Lower extremity xray rounds - PowerPoint PPT Presentation

lower extremity xray rounds n.
Download
Skip this Video
Loading SlideShow in 5 Seconds..
Lower extremity xray rounds PowerPoint Presentation
Download Presentation
Lower extremity xray rounds

play fullscreen
1 / 188
Lower extremity xray rounds
151 Views
Download Presentation
polly
Download Presentation

Lower extremity xray rounds

- - - - - - - - - - - - - - - - - - - - - - - - - - - E N D - - - - - - - - - - - - - - - - - - - - - - - - - - -
Presentation Transcript

  1. Lower extremity xray rounds Heather Patterson PGY3 August 23, 2007

  2. Objectives • Classification of fractures • Practice, practice, practice! • This will NOT be: • Clinical exam • Management

  3. Hip • Classification: • Intracapsular • Femoral head • neck • Extracapsular • Intertrochanteric • Subtrochanteric • Greater/lesser trochanter

  4. Hip • AVN: • Injuries to medal and lateral femoral circumflex arteries • After fracture the synovial fluid will lyse blood clots and prevent capillary formation needed for new bone formation/repair

  5. Approach • Shenton’s Line • Obturator foramen to medial surface of the proximal femur

  6. Approach • Normal and Reverse S • Medial and lateral margins of the fem head and neck

  7. Approach • Trabecular groups • Follow the groups starting at the femoral head

  8. Avulsion • Often in young athletes • Rapid accel/decel • Snap/pop • Locations: • ASIS: sartorius • AIIS: rectus femoris • Isch tuberosity: hamstring

  9. Name this fracture

  10. Femoral Neck Fractures • Classification: • Transcervical vs subcapital • Displaced vs nondisplaced

  11. Femoral Neck Fractures • Displaced (80%) • Shortened, rotated • Vascular structures disrupted • Nondisplaced (20%) • Subtle fractures • Must use lines/trabec to see • May be impacted – increased subcapital density

  12. Name this fracture

  13. Intertrochanteric fractures • Fracture runs between greater and lesser trochanter • Excellent blood supply • Often will be in internal rotation • Int rotators attached to distal femur • Ext rotators attached to proximal fragment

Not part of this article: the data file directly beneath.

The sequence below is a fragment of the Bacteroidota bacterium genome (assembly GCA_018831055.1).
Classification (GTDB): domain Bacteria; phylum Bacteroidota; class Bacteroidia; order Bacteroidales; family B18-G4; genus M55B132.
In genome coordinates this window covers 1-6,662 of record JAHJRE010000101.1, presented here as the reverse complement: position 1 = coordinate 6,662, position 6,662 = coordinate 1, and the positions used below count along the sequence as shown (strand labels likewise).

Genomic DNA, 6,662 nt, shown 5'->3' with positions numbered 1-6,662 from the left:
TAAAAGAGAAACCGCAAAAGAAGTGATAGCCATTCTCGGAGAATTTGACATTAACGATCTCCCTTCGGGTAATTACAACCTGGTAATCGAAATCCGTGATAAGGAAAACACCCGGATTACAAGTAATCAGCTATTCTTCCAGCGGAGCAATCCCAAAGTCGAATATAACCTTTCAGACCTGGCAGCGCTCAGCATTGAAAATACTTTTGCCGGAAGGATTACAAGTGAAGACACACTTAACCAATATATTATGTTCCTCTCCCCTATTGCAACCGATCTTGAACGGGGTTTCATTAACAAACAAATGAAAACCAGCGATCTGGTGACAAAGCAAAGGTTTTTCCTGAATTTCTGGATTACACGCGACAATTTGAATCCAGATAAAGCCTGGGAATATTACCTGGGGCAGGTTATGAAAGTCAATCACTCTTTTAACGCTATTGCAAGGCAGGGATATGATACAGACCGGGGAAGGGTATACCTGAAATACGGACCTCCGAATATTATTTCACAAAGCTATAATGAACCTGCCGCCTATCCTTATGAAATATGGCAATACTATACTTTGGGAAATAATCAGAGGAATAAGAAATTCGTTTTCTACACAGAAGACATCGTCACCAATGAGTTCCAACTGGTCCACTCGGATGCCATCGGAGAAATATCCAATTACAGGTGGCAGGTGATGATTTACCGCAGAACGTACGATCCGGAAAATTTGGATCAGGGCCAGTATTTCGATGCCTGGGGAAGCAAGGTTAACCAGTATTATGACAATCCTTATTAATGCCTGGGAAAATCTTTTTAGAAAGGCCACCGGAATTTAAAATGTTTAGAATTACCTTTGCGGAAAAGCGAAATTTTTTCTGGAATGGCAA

14. Intertrochanteric fractures • Classification: • 2 part

  15. Intertrochanteric fractures • Classification • 3 part:

  16. Intertrochanteric fractures • Classification • 4 part:

  17. Trochanter fractures • Isolated fractures are rare • From direct force with fall or avulsion from iliopsoas

  18. Name this fracture

  19. Subtrochanteric fractures • Location: • Btwn lesser trochanter and proximal 5cm of femoral shaft • Often comminuted • Hemodynamic instability is seen with this fracture type

  20. Subtrochanteric fractures • Classification: • Short oblique • Short oblique + commin. • Long oblique • Long oblique + commin. • High transverse • Low transverse

  21. Stress fractures • Need high index of suspicion • Symptoms: • A.M. stiffness, aching with first steps after rest, increasing pain with exercise • Pain in groin or medial thigh to knee • Antalgic gait, min pain with ROM except at extremes

  22. Dislocations • High force • Classification: • Posterior • Anterior • Obturator • Inferior • Central

  23. Fracture dislocations • Positioning: • Posterior: FDI • flexed aDducted internal rotation • shortened and greater troch/buttock unusually prominent • Anterior: FBE • flexed aBducted, externally rotated

  24. Dislocations • Posterior: • Lesser trochanter superimposed on femoral shaft • Small femoral head

  25. Dislocations • Anterior: • Lesser trochanter in profile • Large femoral head

  26. Practise

  27. Practise

  28. Practise

  29. Practise

  30. Practise

  31. Practise

  32. Practise

  33. Practise

  34. Practise

  35. Practise

  36. Practise

  37. Practise

  38. Practise

  39. Name this fracture

  40. Ottawa Knee rules • X-ray knees with knee injury and one or more of: • >55 years old • Tenderness to palpation of head of fibula • Isolated tenderness of patella • Inability to flex knee to 90 degrees • Inability to bear weight both immediately and inability to take four steps in ED

  41. Ottawa Knee rules • Exclusion criteria: • Isolated skin injuries • Referred patients from another ED or clinic • Injury >7 days old • Patient returning for re-evaluation • Distracting injuries • Altered mental status • Age < 18 years old • Pregnant patients • Paraplegia

  42. Distal femur fracture • Anatomy: • Vascular • close to femoral & popliteal vessels

  43. Distal femur fracture • Anatomy: • Neuro • Tibial nerve • gastrocnemius, plantaris • Peroneal/Deep Peroneal nerves • Supplies anterior compartment (dorsiflexion) • Sensory to first dorsal interosseus cleft

  44. Distal femur fracture

  45. Distal femur fracture • Supracondylar • Extra-articular • No hemarthrosis • Intracondylar • Intra-articular • Condylar • Intra-articular

  46. Name this fracture

  47. Tibial Plateau Fractures • Anatomy • Vascular • High incidence of popliteal A damage • Neuro • Perineal N damage • Ligaments • 25% have associated ligamentous injury

  48. Tibial Plateau Fractures • Plateau slopes 10 degrees from A  P • May not appear to be at same level • Lateral plateau slightly convex upward • Medial plateau slightly concave upwards